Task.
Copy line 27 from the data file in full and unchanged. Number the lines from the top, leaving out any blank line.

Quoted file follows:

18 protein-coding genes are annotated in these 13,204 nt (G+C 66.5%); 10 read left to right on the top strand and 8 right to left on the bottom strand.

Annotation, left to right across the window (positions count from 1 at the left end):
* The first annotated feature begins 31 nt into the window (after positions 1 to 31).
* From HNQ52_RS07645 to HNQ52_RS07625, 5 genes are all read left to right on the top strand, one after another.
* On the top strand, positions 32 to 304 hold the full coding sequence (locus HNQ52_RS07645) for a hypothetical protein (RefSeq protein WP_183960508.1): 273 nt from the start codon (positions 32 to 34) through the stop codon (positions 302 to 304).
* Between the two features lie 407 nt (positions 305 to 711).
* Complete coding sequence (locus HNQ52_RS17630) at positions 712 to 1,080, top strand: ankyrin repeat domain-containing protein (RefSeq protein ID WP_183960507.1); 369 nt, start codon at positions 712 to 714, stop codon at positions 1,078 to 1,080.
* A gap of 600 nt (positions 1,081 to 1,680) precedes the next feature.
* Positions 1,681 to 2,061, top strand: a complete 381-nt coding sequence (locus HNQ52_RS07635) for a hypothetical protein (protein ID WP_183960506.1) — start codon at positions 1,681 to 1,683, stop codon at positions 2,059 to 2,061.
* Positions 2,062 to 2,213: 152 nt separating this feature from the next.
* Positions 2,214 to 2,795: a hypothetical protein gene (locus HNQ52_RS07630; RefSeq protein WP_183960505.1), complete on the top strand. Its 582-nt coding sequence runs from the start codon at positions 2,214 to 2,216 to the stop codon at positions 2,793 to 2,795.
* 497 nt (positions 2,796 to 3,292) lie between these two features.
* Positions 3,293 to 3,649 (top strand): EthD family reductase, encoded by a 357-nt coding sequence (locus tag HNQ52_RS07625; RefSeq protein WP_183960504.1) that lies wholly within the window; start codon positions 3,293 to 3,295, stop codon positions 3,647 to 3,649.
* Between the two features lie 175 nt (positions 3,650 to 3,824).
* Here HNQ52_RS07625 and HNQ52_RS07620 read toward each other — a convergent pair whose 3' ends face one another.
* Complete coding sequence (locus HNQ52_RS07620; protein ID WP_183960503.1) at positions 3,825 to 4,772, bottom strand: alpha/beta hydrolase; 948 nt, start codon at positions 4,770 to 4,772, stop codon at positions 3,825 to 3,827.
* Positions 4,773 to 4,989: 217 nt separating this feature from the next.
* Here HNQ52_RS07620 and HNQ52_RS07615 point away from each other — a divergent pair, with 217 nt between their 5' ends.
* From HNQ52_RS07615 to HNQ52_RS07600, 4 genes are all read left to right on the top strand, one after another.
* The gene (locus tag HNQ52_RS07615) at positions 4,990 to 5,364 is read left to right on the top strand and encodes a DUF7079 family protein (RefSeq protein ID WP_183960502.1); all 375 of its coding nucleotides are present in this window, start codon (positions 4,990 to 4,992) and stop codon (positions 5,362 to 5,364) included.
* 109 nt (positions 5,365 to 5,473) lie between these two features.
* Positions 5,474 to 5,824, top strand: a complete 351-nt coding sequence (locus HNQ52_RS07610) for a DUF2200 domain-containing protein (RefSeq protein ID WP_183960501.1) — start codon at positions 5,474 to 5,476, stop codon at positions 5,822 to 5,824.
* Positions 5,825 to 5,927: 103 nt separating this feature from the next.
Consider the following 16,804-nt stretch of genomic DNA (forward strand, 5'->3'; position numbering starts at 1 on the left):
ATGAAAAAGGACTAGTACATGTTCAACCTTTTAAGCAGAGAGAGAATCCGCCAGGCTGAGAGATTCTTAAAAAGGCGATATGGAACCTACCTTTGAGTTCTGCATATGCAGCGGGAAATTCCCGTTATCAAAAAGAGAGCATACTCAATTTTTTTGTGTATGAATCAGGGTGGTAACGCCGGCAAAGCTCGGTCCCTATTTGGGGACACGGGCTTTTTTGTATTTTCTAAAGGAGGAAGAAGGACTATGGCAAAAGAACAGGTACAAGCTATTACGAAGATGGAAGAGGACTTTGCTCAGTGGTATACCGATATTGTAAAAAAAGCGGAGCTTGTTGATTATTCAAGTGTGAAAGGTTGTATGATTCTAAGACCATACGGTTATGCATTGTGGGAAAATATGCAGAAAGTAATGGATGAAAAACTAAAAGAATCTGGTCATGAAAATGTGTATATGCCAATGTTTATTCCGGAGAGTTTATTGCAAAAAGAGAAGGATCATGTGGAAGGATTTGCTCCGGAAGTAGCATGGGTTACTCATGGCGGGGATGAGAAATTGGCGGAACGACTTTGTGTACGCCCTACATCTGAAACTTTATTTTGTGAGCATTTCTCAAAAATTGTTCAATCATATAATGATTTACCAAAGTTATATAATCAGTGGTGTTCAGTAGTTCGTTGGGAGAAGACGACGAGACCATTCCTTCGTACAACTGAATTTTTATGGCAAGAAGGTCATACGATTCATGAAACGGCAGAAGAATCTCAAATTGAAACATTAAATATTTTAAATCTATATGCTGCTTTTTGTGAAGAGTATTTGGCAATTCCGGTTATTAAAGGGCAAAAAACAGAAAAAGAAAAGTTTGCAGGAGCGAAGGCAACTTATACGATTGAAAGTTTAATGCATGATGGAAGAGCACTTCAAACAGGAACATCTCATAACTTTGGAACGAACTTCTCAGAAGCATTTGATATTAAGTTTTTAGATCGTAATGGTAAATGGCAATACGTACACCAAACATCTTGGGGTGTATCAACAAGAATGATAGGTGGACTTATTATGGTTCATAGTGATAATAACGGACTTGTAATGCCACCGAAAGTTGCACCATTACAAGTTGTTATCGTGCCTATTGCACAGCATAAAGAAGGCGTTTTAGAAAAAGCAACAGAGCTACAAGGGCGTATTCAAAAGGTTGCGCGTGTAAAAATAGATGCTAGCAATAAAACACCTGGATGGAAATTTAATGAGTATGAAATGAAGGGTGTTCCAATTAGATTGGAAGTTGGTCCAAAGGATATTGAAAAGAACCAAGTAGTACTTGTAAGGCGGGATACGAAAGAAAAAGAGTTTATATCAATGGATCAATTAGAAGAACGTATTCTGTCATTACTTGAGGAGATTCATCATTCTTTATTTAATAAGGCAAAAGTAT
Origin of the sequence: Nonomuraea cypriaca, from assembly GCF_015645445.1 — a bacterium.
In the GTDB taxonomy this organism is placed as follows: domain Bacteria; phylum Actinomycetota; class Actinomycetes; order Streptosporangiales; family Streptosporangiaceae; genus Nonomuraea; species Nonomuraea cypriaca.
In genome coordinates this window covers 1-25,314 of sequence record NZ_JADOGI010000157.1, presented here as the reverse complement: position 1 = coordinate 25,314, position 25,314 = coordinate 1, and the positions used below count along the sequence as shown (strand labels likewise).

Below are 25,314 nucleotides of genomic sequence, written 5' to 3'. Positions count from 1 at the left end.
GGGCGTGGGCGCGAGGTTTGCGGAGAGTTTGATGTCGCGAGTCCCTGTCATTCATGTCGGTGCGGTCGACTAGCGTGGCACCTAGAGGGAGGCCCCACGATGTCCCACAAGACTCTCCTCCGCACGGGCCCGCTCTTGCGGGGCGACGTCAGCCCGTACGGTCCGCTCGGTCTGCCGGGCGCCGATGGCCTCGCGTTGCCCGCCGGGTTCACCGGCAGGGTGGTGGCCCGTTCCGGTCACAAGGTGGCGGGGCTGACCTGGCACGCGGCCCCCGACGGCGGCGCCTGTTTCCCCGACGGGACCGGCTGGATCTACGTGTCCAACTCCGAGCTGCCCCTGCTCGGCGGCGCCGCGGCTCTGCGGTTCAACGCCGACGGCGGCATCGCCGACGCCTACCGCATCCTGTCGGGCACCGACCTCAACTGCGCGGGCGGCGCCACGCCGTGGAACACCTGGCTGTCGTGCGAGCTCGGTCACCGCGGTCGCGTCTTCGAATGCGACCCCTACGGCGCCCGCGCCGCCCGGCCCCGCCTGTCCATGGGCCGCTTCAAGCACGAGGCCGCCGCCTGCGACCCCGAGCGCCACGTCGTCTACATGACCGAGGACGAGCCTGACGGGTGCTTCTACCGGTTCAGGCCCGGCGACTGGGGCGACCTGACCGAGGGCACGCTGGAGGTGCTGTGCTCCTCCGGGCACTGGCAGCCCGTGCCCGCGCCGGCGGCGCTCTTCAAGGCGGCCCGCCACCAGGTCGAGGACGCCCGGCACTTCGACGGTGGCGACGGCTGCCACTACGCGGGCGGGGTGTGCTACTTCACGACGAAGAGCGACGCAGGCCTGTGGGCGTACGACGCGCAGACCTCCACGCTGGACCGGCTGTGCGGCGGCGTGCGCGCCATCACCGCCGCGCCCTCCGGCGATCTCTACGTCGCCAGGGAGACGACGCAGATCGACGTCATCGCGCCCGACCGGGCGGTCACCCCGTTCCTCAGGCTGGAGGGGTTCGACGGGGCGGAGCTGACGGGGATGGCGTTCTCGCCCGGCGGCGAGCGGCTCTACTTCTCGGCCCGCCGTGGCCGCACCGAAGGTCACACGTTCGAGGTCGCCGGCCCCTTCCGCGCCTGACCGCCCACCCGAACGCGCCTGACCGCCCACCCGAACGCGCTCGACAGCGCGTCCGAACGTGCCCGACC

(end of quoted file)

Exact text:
In the GTDB taxonomy this organism is placed as follows: domain Bacteria; phylum Actinomycetota; class Actinomycetes; order Streptosporangiales; family Streptosporangiaceae; genus Nonomuraea; species Nonomuraea cypriaca.